Gorgeously fragrant and richly flavoured with warming spices, this vintage recipe for my Auntie’s Spice Cake has been in my family for four generations.
Auntie Margaret’s Spice Cake – A Recipe with a History
My maternal Great Aunt, Margaret, whose spice cake recipe this is, was known simply as ‘Auntie’ by her two nieces and five great-nieces. She figured hugely in my mother’s reminiscences about her childhood, and my cousins often mention her fondly. Sadly she died before she met her sixth great-niece who, as you may have guessed by now, is me.
One of The Women Who Founded Our Family
I know Auntie only through the wonderful stories I have been told, and a few things left to me by my late Mom. The beautiful burgundy blown glass vase with she gave my mother for her 21st birthday sits on the table beside my bed. I wear the ruby and diamond ring she left my mother, and wonder what she felt like as she wore it. Did Auntie wear it every day, or just for special occasions as I do? I feel a special connection with Auntie when I regularly sit at her writing desk in our library, pen in hand.
I wonder about the person who had such a profound effect on the women in my family, and I wish that I had had the chance to know her too.
One thing I do know about Auntie is that she was a very good cook. I have several of her handwritten recipes, and this Spice Cake is one of them.
A Real Old Fashioned Recipe
If you love a good spice cake, you will love Auntie Margaret’s Old Fashioned Spice Cake! There are a bit more details in the recipe, but it’s still really straight forward.
The mixing method is one developed before the days of electric mixers, the eggs whites whipped and then folded in at the end to help the cake rise. It sounds cumbersome, but actually it’s very easy, and it makes a spice cake that tastes better than any I have ever tasted. As I whip the egg whites in the electric mixer, I think of Auntie whisking them by hand in a kitchen back in the 1930’s and 40’s. I’m pretty sure she had strong arms!
The world may have changed, but Auntie’s delicious recipe for spice cake has stayed the same. It has been a part of our family for four generations, and I hope it will remain that way for many generations to come.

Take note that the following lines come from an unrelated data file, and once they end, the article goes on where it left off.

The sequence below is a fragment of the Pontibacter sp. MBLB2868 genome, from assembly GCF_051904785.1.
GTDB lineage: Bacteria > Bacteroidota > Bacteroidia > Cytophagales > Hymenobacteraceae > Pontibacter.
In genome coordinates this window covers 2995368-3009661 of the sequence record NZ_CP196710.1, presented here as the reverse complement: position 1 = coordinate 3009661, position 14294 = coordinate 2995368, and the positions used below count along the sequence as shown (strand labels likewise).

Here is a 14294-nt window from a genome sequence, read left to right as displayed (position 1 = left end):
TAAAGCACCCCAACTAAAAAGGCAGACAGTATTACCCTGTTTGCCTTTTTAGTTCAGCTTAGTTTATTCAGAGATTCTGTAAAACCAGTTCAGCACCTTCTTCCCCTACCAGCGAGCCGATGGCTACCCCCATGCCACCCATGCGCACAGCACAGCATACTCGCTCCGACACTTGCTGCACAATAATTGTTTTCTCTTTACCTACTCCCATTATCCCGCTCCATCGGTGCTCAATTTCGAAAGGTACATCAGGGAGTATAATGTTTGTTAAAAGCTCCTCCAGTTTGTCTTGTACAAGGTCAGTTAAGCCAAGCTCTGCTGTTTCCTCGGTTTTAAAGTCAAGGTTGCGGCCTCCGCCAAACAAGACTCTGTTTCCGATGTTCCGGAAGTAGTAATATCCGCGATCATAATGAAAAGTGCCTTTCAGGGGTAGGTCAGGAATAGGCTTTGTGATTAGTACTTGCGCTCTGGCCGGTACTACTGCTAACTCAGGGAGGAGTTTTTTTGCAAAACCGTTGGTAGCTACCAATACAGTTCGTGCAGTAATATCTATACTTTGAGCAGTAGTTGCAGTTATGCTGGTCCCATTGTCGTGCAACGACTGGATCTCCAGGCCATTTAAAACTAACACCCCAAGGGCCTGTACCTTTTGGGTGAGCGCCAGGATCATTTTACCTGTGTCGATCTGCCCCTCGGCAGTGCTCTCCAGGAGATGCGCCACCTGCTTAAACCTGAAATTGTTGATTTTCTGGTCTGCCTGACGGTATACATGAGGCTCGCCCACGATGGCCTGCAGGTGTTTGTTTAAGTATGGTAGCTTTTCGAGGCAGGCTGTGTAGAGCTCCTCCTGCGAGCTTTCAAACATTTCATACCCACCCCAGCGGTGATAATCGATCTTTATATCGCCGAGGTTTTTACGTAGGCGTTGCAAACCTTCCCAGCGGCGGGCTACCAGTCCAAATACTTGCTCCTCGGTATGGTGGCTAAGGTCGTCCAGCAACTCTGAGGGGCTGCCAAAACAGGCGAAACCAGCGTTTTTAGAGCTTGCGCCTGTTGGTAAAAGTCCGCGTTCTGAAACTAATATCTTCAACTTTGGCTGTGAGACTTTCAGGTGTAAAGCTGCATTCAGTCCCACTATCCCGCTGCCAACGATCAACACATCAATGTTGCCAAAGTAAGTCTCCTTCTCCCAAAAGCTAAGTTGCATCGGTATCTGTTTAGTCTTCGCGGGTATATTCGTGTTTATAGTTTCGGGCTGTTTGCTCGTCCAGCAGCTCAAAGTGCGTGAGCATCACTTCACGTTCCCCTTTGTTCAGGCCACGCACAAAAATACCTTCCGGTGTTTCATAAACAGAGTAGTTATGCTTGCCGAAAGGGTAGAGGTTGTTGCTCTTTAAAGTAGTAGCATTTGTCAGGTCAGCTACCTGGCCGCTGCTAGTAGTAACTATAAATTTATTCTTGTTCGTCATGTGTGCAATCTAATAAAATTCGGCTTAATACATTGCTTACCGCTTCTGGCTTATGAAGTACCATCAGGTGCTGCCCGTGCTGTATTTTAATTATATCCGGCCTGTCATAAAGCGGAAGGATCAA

Auntie Margaret’s Spice Cake – Printable Recipe
- 1 teaspoon baking soda
- 1 cup buttermilk or sour milk
- 2½ cups flour
- 1 teaspoon cinnamon
- ½ teaspoon ground cloves
- ½ teaspoon allspice
- 1 teaspoon ground nutmeg
- 2 eggs, separated
- ½ cup butter, softened
- 1 cup soft brown sugar
- 1 teaspoon vanilla extract
- Preheat the oven to 350°F (175°C).
- Grease and flour a deep 8 inch (20 cm) round pan or an 8 x 8 inch square pan. You can use a loose-bottomed pan if you prefer as it makes it easier to remove the cake after baking.
- Whisk the baking soda into the buttermilk or sour milk. Set aside.
- Sift the flour, cinnamon, cloves, allspice and nutmeg into a mixing bowl. Set aside.
- In a separate bowl, beat the egg whites until soft peaks form. Set aside.
- Put the butter and brown sugar in a mixing bowl and beat together thoroughly.
- Stir in the egg yolks until well blended.
- Stir the buttermilk and soda mixture, along with the vanilla, into the egg yolk mixture. Blend thoroughly.
- Stir the flour and spice mixture into this batter, beating thoroughly.
- Fold the egg whites gently but thoroughly into the batter.
- Pour the batter into the prepared pan, levelling the top a bit with a knife.
- Bake in the preheated oven for 25 to 30 minutes, or until a skewer inserted in the centre of the cake comes out clean.
- If you plan to remove the cake from the baking pan, cool in the pan for ten minutes before turning out and cooling on a wire rack. Otherwise just allow the cake to cool in the pan. (If I make the cake in a square pan I serve it cut in squares straight from the pan. If I use a round pan, I generally remove the cake and serve it from a serving plate.)
- When completely cool you can frost with your favourite buttercream or spiced icing. Browned butter icing is also very nice with this cake.